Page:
You must live in a dream world. I have personally watched how our sexually perverted media and society have destroyed the lives of young children. It is nearly impossible to undo the damage done to them. Out of control sexual appetites have led many to a self-destructive lifestyle that does not regard the harm done to others. The addictive nature of sexual perversion is extremely powerful and generally tends to worse to more violent forms of sexual activity. Sex has been gone from an intimate and special experience between a married couple to a mindless pursuit of sexual highs. The sexual material of today is much more violent and perverted than 10 years ago. Moral objections towards the involvment of young children is slowly being eroded by the constant presentation of relentless sexuality in the media. I am not afraid of sex but I am afraid of pervision. Have we lost our minds?

Michial (user link) says:

Re: 90K accounts, not 90K offenders


I agreed with your post until the last paragraph. RSO’s (as you call them) should be sterilized placed in a deserted island to rot away.

The reciprocation rate for convicted RSO’s is in the high 80’s and low 90 percentage points, well above any other crime out there other than maybe speeding.

The reciprocation rates are the reason that there is even a registry in the first place, most go on the list for life or nearly their entire life…

Personally I wish that instead of the RSO Lists, we would simply put them to death and save time and money.

Sam says:

Re: Re: 90K accounts, not 90K offenders

The word is Recidivism, not Reciprocation – and you are incorrect. Sex offenses run the gamut from 18 year olds with 17 year olds in consenting relationships all the way up to serial rapists.

If you look at the entire population forced to register, and thus be labled as a “Registered Sex Offender” the statistic for recidivism is closer to 15% – which is far lower than any other felony crime.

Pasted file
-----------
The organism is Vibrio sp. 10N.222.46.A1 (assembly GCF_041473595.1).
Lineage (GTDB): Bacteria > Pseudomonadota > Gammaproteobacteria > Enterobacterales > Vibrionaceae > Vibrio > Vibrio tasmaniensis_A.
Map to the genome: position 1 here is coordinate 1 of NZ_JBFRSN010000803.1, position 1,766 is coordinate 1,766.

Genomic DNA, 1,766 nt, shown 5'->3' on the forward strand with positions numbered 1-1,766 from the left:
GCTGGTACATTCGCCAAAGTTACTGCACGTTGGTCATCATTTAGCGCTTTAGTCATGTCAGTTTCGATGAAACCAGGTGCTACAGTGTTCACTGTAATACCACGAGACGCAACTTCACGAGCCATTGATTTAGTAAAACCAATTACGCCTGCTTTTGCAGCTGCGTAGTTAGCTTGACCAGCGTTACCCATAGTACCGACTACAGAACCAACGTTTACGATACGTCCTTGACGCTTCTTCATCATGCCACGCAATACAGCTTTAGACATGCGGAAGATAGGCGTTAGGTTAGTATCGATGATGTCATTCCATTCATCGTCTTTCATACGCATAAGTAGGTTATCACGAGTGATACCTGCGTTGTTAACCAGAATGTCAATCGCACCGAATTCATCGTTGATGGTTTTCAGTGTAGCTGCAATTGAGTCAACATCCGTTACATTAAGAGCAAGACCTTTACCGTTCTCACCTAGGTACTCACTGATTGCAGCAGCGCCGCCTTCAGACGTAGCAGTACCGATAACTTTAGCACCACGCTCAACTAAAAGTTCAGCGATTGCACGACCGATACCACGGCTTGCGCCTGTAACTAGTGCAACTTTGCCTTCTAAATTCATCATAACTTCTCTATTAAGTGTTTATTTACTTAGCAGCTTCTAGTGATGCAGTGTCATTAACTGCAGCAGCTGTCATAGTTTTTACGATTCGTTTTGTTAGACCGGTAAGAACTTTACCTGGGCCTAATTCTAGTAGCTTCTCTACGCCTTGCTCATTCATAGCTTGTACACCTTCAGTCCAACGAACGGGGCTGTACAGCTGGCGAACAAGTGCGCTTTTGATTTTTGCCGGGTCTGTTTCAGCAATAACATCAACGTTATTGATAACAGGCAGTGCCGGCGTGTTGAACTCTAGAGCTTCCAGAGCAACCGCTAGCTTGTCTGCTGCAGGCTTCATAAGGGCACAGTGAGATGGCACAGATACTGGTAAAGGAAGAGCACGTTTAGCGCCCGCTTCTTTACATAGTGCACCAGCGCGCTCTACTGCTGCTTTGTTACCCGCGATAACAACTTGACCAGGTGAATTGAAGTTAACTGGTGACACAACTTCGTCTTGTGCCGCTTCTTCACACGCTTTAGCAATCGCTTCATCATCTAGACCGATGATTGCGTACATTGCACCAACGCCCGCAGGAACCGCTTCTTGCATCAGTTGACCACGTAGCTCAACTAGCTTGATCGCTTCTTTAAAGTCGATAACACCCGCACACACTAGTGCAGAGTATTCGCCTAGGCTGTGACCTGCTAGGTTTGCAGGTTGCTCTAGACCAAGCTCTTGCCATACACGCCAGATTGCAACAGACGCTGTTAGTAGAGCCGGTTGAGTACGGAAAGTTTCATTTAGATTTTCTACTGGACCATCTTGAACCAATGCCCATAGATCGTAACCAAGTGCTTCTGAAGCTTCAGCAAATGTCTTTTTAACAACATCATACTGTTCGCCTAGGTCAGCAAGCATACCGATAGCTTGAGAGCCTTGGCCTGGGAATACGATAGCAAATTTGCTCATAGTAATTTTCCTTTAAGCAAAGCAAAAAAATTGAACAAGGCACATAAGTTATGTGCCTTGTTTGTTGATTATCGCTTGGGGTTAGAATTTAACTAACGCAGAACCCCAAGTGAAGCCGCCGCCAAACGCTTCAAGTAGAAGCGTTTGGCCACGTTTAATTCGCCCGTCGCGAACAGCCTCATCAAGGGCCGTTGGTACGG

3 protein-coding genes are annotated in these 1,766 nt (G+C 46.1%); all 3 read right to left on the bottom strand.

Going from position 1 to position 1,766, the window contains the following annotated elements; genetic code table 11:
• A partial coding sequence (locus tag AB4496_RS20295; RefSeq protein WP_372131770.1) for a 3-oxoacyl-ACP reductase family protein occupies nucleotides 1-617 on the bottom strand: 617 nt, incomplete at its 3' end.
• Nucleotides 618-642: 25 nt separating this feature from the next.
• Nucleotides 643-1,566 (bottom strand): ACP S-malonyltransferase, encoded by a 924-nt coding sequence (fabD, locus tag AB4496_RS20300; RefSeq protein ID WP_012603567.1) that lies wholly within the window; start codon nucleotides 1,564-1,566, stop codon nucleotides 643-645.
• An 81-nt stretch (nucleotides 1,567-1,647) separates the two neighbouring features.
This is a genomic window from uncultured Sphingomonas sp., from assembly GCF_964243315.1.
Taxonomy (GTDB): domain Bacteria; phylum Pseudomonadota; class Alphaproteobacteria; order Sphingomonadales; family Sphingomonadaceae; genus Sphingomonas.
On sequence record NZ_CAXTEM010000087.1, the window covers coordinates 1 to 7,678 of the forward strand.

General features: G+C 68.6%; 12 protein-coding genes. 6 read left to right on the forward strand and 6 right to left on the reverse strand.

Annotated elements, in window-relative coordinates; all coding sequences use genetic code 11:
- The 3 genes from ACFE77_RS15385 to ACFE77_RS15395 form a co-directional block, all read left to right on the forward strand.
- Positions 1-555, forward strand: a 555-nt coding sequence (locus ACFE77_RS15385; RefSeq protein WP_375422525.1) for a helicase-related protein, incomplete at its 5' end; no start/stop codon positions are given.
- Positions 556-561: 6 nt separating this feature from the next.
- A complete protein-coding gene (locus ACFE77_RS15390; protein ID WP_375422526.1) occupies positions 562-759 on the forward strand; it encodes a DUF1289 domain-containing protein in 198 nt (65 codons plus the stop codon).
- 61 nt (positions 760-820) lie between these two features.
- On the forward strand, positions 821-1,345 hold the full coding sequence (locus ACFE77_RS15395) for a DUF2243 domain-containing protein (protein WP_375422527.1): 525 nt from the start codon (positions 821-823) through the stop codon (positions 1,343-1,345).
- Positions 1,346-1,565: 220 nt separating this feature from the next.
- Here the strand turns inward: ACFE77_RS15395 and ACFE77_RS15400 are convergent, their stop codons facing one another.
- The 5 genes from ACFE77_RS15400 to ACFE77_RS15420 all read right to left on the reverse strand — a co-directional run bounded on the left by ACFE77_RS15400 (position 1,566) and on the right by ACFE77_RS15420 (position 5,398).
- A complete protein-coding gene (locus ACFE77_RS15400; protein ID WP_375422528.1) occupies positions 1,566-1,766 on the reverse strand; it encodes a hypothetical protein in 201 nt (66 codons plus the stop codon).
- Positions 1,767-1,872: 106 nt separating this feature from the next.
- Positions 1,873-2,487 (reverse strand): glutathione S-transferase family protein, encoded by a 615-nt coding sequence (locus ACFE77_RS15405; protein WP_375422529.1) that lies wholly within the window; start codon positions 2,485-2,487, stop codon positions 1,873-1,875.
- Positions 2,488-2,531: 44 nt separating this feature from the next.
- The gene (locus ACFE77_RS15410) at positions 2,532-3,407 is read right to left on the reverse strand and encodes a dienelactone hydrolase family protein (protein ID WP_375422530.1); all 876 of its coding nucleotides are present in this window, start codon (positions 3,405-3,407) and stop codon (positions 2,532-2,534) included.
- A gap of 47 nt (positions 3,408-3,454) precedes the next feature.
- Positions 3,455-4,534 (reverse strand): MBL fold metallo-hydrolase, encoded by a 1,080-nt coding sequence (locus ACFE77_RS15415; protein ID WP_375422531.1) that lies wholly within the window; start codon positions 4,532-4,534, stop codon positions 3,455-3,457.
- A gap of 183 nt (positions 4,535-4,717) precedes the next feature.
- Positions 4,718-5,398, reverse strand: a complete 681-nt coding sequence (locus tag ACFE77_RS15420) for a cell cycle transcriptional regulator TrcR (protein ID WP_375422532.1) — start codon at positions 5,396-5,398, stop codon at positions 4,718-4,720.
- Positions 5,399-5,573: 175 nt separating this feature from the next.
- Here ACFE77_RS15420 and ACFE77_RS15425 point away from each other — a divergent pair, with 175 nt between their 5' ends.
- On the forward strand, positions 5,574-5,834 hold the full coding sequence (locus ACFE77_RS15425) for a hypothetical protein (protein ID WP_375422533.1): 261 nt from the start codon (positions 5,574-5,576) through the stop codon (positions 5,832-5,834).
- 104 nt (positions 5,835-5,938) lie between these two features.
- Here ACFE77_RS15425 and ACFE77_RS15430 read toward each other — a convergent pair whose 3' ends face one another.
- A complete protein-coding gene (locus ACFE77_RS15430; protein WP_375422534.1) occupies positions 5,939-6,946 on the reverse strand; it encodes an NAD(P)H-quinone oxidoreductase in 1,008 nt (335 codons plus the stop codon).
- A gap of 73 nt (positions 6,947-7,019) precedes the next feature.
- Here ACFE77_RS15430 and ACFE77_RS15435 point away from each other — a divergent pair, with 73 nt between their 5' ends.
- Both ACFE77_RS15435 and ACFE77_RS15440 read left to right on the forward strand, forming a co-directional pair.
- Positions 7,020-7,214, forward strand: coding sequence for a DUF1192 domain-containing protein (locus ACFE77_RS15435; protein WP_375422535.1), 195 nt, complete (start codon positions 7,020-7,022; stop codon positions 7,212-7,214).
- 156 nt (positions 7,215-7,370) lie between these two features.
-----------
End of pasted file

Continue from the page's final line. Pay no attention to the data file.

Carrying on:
One more thing – the people being punished by this are the ones in compliance with the law. They served their sentences and are meeting the requirments of their parole or probation. The States know where they live and their lives are monitored quite closely.

The people you need to fear are not in compliance, are not registered, and live outside the law.

Anonymous Coward says:

The interesting part about this is that all it does is try to correlate between myspace accounts and the registry. That doesn’t mean that A) everyone in the registry is a pedophile, B) everyone in the registry is predatory, or C) the methodology will never return a false positive.

Assuming the system is beyond amazing and only has a 30% error rate (pretty good for something based off information that is non-unique) and looking at more than 100,000,000 possible matches (monthly active users) with 300,000 added daily (according to google search). Of the number of people on the registries, those that actually are predatory and have access to the internet are a very small percentage. So you can drop another large portion of the results. Compound that with the realities that existing on a social network != inherent predation, and you end up with such a small group of problem people, the threat to children from their parents dwarfs it. Hardly worth all the effort if you ask me.